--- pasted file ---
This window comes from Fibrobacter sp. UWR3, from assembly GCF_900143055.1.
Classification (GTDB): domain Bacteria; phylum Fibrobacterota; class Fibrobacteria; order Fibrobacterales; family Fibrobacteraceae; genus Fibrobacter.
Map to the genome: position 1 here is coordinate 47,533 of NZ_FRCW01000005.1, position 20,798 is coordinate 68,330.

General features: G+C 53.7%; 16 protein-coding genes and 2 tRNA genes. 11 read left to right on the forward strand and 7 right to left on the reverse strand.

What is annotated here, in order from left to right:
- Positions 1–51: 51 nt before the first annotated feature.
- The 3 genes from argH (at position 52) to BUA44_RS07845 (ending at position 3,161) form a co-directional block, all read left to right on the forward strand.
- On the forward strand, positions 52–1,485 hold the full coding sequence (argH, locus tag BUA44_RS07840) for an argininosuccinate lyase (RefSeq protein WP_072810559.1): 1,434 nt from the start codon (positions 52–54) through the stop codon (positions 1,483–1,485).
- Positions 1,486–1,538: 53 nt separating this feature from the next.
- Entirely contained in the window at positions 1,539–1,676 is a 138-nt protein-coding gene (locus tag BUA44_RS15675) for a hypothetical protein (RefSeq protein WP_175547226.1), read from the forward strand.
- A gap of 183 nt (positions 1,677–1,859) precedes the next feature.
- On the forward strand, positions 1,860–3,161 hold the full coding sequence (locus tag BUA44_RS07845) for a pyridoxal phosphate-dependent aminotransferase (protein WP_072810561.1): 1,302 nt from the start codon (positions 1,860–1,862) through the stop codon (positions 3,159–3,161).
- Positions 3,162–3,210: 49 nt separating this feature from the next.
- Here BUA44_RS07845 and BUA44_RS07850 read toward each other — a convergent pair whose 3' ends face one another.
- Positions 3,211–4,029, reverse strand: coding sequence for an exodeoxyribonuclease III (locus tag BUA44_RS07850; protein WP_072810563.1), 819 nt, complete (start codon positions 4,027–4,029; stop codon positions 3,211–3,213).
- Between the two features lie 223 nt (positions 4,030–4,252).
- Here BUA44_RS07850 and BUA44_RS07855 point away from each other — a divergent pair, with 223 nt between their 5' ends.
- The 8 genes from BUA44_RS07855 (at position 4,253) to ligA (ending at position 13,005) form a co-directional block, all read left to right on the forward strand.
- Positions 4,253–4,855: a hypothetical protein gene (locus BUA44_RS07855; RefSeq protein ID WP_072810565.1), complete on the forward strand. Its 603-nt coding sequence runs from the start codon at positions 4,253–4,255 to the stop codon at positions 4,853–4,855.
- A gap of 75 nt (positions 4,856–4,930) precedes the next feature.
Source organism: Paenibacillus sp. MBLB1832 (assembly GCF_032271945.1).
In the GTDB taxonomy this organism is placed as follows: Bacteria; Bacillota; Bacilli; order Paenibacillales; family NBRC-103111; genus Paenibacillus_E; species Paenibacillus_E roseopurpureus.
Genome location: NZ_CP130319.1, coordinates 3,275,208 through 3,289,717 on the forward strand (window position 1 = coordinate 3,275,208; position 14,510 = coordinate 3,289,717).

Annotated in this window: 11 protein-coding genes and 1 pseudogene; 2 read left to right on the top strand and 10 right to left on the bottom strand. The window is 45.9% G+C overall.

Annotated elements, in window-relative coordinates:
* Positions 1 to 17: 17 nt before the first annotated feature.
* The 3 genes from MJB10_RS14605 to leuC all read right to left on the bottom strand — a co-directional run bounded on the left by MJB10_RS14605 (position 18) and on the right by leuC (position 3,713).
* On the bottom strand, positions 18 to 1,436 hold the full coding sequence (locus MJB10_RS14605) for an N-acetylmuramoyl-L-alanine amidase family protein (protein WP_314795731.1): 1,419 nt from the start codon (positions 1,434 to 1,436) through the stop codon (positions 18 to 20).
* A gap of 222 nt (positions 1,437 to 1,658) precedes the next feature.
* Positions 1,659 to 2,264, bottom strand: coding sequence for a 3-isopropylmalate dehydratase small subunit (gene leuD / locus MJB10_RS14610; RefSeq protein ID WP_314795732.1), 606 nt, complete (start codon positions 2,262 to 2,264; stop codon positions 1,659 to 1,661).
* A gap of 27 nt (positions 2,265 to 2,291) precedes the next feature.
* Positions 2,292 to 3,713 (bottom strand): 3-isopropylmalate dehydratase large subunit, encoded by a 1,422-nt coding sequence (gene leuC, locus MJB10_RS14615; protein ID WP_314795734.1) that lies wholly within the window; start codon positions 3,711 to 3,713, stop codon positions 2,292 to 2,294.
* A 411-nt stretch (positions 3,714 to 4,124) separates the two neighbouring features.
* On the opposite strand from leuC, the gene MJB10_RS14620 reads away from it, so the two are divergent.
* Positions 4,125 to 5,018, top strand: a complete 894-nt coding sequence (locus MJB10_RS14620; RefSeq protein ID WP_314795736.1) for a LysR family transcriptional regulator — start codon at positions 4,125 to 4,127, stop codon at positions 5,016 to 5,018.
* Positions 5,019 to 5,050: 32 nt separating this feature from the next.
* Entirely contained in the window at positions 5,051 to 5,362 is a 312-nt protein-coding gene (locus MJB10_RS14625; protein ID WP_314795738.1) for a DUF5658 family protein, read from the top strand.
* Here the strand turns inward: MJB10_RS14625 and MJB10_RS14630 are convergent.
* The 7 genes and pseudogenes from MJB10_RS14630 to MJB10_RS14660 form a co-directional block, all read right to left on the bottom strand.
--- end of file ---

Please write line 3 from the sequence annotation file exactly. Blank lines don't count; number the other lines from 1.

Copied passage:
Map to the genome: position 1 here is coordinate 47,533 of NZ_FRCW01000005.1, position 20,798 is coordinate 68,330.